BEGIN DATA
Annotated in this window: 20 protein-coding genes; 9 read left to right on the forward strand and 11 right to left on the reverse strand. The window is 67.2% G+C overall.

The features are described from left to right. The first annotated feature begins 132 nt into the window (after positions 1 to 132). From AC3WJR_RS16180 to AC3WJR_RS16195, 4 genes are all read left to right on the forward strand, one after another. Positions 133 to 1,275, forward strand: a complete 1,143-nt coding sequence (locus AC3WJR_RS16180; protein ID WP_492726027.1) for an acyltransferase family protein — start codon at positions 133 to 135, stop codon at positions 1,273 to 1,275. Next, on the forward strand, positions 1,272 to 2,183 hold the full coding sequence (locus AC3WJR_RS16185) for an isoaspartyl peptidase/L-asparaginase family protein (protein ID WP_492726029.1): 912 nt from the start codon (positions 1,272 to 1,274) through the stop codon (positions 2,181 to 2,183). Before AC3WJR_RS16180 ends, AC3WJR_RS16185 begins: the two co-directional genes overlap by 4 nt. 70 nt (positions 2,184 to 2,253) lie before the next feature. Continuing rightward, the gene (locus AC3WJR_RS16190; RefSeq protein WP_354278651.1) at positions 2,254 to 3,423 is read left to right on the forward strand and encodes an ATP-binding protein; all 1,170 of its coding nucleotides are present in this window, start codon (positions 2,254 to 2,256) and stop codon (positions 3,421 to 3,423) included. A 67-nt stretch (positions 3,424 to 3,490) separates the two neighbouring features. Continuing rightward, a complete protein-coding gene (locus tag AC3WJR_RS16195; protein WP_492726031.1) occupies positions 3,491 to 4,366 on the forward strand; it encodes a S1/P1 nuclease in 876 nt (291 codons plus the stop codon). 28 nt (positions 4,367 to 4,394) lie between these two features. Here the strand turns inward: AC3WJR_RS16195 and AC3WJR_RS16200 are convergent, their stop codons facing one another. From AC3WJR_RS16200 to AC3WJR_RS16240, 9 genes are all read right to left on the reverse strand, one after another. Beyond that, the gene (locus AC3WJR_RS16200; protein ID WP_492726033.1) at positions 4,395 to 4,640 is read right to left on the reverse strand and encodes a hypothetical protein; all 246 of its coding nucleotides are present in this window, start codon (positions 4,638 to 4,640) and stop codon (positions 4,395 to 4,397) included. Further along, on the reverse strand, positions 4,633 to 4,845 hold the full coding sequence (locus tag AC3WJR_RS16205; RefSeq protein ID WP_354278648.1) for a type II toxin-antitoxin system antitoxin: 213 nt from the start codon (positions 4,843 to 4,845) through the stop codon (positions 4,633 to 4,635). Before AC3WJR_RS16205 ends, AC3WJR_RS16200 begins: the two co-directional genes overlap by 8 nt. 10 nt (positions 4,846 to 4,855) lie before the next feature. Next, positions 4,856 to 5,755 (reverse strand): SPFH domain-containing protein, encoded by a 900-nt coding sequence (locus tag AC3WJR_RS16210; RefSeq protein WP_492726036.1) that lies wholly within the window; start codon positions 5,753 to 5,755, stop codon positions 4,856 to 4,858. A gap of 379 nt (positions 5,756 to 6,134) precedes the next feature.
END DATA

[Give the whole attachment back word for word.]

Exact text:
Annotated in this window: 20 protein-coding genes; 9 read left to right on the forward strand and 11 right to left on the reverse strand. The window is 67.2% G+C overall.

The features are described from left to right. The first annotated feature begins 132 nt into the window (after positions 1 to 132). From AC3WJR_RS16180 to AC3WJR_RS16195, 4 genes are all read left to right on the forward strand, one after another. Positions 133 to 1,275, forward strand: a complete 1,143-nt coding sequence (locus AC3WJR_RS16180; protein ID WP_492726027.1) for an acyltransferase family protein — start codon at positions 133 to 135, stop codon at positions 1,273 to 1,275. Next, on the forward strand, positions 1,272 to 2,183 hold the full coding sequence (locus AC3WJR_RS16185) for an isoaspartyl peptidase/L-asparaginase family protein (protein ID WP_492726029.1): 912 nt from the start codon (positions 1,272 to 1,274) through the stop codon (positions 2,181 to 2,183). Before AC3WJR_RS16180 ends, AC3WJR_RS16185 begins: the two co-directional genes overlap by 4 nt. 70 nt (positions 2,184 to 2,253) lie before the next feature. Continuing rightward, the gene (locus AC3WJR_RS16190; RefSeq protein WP_354278651.1) at positions 2,254 to 3,423 is read left to right on the forward strand and encodes an ATP-binding protein; all 1,170 of its coding nucleotides are present in this window, start codon (positions 2,254 to 2,256) and stop codon (positions 3,421 to 3,423) included. A 67-nt stretch (positions 3,424 to 3,490) separates the two neighbouring features. Continuing rightward, a complete protein-coding gene (locus tag AC3WJR_RS16195; protein WP_492726031.1) occupies positions 3,491 to 4,366 on the forward strand; it encodes a S1/P1 nuclease in 876 nt (291 codons plus the stop codon). 28 nt (positions 4,367 to 4,394) lie between these two features. Here the strand turns inward: AC3WJR_RS16195 and AC3WJR_RS16200 are convergent, their stop codons facing one another. From AC3WJR_RS16200 to AC3WJR_RS16240, 9 genes are all read right to left on the reverse strand, one after another. Beyond that, the gene (locus AC3WJR_RS16200; protein ID WP_492726033.1) at positions 4,395 to 4,640 is read right to left on the reverse strand and encodes a hypothetical protein; all 246 of its coding nucleotides are present in this window, start codon (positions 4,638 to 4,640) and stop codon (positions 4,395 to 4,397) included. Further along, on the reverse strand, positions 4,633 to 4,845 hold the full coding sequence (locus tag AC3WJR_RS16205; RefSeq protein ID WP_354278648.1) for a type II toxin-antitoxin system antitoxin: 213 nt from the start codon (positions 4,843 to 4,845) through the stop codon (positions 4,633 to 4,635). Before AC3WJR_RS16205 ends, AC3WJR_RS16200 begins: the two co-directional genes overlap by 8 nt. 10 nt (positions 4,846 to 4,855) lie before the next feature. Next, positions 4,856 to 5,755 (reverse strand): SPFH domain-containing protein, encoded by a 900-nt coding sequence (locus tag AC3WJR_RS16210; RefSeq protein WP_492726036.1) that lies wholly within the window; start codon positions 5,753 to 5,755, stop codon positions 4,856 to 4,858. A gap of 379 nt (positions 5,756 to 6,134) precedes the next feature.